The role of filtrate rheological properties on drill in fluid invasion control is mentioned by some authors as alternatives to bridging agents. Extensional viscosities and normal stress differences are some of the rheological properties of a drill in fluid which can provide extra friction in the flow through porous media, thus preventing invasion. Most of these studies present either experimental single phase validation or only include a theoretical and numerical simulation approach.

The present paper intends to add the reservoir engineering's point of view to the design of non-invasive polymeric solids free drill in fluids. An innovative experimental study, including injection experiments and CT scanning evaluation (X-Ray/2D), was carried out to investigate the role of rheology from different polymeric solutions on the invasion of different rocks - fluid reservoir systems.

Tests included two different types of polymer (one viscous and one viscoelastic); two different levels of differential pressure (in order to induce shear and extension governed flows), two levels of resident oil viscosity and different rock surface conditions (hydrophilic and hydrophobic).

Experimental results were evaluated through sensitivity models describing fluid invasion. Relevant insights and guidelines arose from the analysis of invading polymeric fluid behavior against expected shear rates and fluid's flow rates into the porous media as the response of the formation's properties and imposed gradient pressure.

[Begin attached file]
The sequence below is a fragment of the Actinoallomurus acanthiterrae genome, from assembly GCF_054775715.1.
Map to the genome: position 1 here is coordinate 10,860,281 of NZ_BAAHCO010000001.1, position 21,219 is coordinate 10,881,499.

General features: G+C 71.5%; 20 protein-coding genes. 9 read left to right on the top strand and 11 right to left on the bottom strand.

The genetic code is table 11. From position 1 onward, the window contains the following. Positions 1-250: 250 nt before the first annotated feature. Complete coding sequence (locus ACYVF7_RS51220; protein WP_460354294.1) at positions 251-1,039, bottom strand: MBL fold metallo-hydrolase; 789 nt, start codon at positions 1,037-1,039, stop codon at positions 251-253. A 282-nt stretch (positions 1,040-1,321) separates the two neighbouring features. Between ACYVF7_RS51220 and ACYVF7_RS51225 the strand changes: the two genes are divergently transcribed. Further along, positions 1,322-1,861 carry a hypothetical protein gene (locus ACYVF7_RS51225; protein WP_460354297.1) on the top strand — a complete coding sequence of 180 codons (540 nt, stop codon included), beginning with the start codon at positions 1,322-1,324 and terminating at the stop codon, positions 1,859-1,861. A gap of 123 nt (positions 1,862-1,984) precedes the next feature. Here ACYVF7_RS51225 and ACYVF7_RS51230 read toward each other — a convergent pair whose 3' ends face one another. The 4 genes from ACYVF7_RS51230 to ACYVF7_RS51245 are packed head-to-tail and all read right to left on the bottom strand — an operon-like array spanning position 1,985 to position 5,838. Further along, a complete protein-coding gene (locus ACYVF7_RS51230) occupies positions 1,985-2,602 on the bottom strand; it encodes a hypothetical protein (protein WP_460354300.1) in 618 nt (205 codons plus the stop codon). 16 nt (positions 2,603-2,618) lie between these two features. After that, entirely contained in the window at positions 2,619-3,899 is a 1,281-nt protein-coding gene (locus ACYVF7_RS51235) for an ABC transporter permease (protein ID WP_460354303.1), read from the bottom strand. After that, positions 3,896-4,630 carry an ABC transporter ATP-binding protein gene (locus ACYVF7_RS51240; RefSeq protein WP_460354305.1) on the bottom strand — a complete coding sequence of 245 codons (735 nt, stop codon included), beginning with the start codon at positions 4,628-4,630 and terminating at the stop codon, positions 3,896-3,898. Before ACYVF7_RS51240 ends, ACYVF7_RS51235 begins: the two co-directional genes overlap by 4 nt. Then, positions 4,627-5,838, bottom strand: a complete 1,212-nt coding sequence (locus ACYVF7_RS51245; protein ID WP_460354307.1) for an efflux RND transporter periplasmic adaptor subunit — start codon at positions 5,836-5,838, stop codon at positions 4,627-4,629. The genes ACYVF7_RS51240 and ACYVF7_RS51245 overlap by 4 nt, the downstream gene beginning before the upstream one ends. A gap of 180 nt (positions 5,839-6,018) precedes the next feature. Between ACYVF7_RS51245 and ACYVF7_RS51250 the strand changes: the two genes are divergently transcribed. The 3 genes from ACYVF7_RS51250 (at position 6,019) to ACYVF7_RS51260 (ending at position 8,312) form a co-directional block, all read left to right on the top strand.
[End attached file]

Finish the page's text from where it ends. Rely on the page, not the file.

Calculated data and laboratory measured data were compared and discussed in order to identify dominant parameters on drilling fluid invasion's process. Invasion depth, contact time and saturation profiles were carefully analyzed. A comprehensive analysis, based on CT scan images, of the invasion flow patterns (plug or fingering) is detailed and results indicate that viscoelastic properties may prevent invasion in heavy oils.


Drilling fluids need to control formation pressure and maintain well-bore stability, seal permeable formations, minimize reservoir damage and allow an adequate evaluation of the formation. Moreover, its properties needs satisfy performance requisites such as borehole cleaning, filtration and rate of penetration.

Designing a proper fluid for a specific situation demands understanding of the drill-in fluid properties, particularly rheology, and its performance under the operation's conditions. For instance, the viscosity of a drilling fluid must be maintained within certain limits: low-shear-rate viscosity needs to be high enough to transport cuttings out of the wellbore efficiently, while high-shear-rate viscosity needs to be as low as possible to maintain pump ability, remove cuttings from beneath the bit, and minimize equivalent circulating density of the mud (Growcock and Harvey, 2005).

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